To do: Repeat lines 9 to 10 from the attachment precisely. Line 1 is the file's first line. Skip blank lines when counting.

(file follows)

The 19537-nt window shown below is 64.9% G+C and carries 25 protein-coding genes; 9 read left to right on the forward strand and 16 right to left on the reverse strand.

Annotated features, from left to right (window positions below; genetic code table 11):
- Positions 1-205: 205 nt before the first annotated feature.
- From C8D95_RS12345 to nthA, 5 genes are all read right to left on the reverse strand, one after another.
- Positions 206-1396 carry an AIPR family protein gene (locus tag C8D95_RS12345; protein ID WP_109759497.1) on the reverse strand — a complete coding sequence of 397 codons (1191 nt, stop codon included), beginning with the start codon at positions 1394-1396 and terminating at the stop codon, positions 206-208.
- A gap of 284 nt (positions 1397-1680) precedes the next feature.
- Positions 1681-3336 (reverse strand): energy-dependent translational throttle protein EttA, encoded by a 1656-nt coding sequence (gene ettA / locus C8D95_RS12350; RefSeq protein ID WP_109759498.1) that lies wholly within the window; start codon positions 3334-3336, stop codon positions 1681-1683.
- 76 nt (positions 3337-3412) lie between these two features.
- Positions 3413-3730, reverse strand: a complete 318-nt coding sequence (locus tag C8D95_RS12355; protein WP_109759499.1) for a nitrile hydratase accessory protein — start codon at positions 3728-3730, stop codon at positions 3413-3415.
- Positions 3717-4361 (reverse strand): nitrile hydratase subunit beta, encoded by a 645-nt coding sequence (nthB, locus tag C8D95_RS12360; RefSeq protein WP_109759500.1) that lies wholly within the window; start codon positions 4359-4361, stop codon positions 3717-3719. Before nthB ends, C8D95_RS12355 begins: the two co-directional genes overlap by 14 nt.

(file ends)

- Positions 3413-3730, reverse strand: a complete 318-nt coding sequence (locus tag C8D95_RS12355; protein WP_109759499.1) for a nitrile hydratase accessory protein — start codon at positions 3728-3730, stop codon at positions 3413-3415.
- Positions 3717-4361 (reverse strand): nitrile hydratase subunit beta, encoded by a 645-nt coding sequence (nthB, locus tag C8D95_RS12360; RefSeq protein WP_109759500.1) that lies wholly within the window; start codon positions 4359-4361, stop codon positions 3717-3719. Before nthB ends, C8D95_RS12355 begins: the two co-directional genes overlap by 14 nt.